“In the few days immediately after my AstraZeneca shot, I was suddenly aware that my lungs felt much more expansive. The 50 laps in the pool – previously a bit of a struggle towards the end – were easy as pie,” writes ROBERT MACKLIN.
ON March 29 I had my first AstraZeneca shot, a little ahead of schedule because for the last three years I’ve been engaged in a rear-guard action against Chronic Obstructive Pulmonary Disease – COPD – a polite version of emphysema.
It’s caused by smoking. I quit 30 years ago, but them’s the breaks.
Since the onset, I’ve kept it stabilised through the regular use of a couple of “preventer” puffers and a commitment to exercise – daily laps of our 10-metre pool and 15 minutes on the rowing machine for almost eight months a year and lots of walking in winter.
The condition has its natural ups and downs. That’s when I take medically prescribed steroid pills or antibiotics for a few days to return to COPD normality. My GP is pleased that we’ve held it reasonably in check.
However, in the few days immediately after my AstraZeneca shot, I was suddenly aware that my lungs felt much more expansive. The 50 laps in the pool – previously a bit of a struggle towards the end – were easy as pie.
I kept going and only stopped at 65 because I thought I should stay with the regime. My condition remained like this for more than a week before gradually beginning to taper, though I’m still doing the 50 with absolute ease.
On April 8, with some hesitation I made a Facebook post to discover if any other COPD sufferer might have had a similar experience. I have only about 250 active FB “friends” and only one reported the same effect publicly while another did so privately.
However, a third one – a longtime friend in the real world – had a cousin in the UK who also had COPD and she told her of my experience.
The cousin and I began in journalism together all those years ago and she decided to report it to the UK Lung Foundation “chat line” there to see if it was worth following up. And here’s the good news: she had 41 replies, which included no fewer than eight positives. Two typical samples:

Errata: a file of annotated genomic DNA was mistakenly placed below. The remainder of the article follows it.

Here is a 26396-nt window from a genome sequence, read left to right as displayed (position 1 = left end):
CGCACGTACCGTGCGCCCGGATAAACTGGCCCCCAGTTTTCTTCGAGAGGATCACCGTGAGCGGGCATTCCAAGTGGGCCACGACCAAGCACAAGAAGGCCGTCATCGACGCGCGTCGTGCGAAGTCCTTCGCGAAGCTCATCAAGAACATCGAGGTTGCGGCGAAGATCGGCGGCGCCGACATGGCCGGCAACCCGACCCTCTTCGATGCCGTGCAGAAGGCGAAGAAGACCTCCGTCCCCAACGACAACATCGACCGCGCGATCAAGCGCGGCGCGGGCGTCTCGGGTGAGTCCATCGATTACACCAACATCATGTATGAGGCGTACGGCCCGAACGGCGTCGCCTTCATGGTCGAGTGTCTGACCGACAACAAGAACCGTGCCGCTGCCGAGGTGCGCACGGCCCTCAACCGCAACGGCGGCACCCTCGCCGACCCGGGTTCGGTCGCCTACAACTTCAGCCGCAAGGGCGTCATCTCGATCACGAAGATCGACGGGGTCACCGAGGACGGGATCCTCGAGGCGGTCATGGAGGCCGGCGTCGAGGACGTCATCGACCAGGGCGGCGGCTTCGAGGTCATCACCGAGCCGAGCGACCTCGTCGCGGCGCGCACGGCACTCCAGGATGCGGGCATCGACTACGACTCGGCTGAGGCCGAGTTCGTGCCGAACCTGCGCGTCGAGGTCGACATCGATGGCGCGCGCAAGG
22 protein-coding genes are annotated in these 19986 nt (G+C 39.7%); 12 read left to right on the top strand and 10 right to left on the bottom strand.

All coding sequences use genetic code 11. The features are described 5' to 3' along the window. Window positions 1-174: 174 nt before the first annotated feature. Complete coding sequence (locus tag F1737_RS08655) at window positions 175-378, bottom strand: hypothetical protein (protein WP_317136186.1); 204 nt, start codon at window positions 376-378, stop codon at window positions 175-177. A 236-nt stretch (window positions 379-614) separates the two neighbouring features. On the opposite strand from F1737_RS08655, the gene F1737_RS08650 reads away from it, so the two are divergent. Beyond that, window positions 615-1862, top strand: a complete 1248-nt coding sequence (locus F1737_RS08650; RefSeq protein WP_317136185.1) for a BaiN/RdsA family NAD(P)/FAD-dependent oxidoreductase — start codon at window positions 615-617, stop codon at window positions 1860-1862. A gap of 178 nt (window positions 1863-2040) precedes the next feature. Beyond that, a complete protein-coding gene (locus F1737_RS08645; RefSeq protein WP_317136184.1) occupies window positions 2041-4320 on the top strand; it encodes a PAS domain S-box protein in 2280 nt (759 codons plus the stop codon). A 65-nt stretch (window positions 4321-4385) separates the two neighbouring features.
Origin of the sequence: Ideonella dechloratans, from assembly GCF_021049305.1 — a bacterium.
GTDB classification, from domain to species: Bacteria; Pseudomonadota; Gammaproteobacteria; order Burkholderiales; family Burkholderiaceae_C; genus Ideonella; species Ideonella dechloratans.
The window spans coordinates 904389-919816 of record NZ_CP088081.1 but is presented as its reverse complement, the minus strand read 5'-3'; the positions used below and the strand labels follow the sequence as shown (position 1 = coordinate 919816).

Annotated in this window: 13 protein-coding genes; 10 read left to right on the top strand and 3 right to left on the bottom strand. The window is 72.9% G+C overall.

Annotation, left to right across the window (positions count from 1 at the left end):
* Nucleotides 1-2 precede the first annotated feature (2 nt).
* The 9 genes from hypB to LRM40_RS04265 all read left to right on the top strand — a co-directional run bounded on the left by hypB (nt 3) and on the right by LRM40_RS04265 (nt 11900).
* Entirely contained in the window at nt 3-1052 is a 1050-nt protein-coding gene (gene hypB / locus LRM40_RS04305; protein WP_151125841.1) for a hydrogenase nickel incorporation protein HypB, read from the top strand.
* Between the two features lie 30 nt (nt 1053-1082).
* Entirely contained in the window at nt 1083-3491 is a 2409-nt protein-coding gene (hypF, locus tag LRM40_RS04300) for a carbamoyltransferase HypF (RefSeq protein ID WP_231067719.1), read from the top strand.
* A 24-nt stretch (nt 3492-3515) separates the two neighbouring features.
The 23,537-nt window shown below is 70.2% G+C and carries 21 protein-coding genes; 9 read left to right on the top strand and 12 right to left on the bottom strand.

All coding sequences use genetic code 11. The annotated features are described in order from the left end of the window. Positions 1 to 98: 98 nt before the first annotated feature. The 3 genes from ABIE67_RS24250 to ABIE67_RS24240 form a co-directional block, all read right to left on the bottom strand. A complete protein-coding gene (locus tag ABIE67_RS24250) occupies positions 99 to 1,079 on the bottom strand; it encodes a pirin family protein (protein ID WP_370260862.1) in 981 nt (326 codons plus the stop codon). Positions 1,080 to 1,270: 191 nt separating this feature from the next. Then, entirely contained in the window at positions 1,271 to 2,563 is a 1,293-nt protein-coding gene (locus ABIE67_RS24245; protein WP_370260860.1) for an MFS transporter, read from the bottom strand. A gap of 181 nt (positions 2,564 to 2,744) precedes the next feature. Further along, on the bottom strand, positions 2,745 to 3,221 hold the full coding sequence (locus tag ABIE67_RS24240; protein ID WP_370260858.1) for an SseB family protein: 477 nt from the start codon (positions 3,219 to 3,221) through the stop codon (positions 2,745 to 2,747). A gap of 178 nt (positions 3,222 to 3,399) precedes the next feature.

- “I had a choice and chose AstraZeneca. I don’t know why but I’m great and breathing definitely improved. Could be a coincidence but I’ll take that… I have bronchiectasis, which has also been amazingly good. I told my consultant thinking she would laugh at me, but she said that she and her colleagues had several patients with different lung conditions reporting the same.”
- “I have received both AstraZeneca jabs. When I went for my first vaccination I struggled into the vaccination centre and was really breathless. Second time I strolled in and out no problem. My respiratory team said they have noticed a change in me and I am out and about and not needing oxygen as much. Long may it continue.
I had my second jab on a Thursday and on the weekend I was flying. I even did garden work without my oxygen pack. But I struggled again on Monday. Although I’m not that good I’ve noticed my oxygen levels are higher and haven’t used the oxygen very much.”
These reports are, of course, totally unscientific. As I said in the initial post, I only mentioned it because I saw a news item about a bloke who had long-term covid and reported similar effects from his vaccination. And I guess it makes some kind of sense since the vaccine targets the respiratory system.
But since AstraZeneca has been blamed for blood clots affecting less than 1 in 250,000, it’s probably worth a larger, scientific review to see if these reports have a wider – and this time beneficial – application. COPD sufferers around the world would certainly breathe easier.
Can’t wait for my second shot!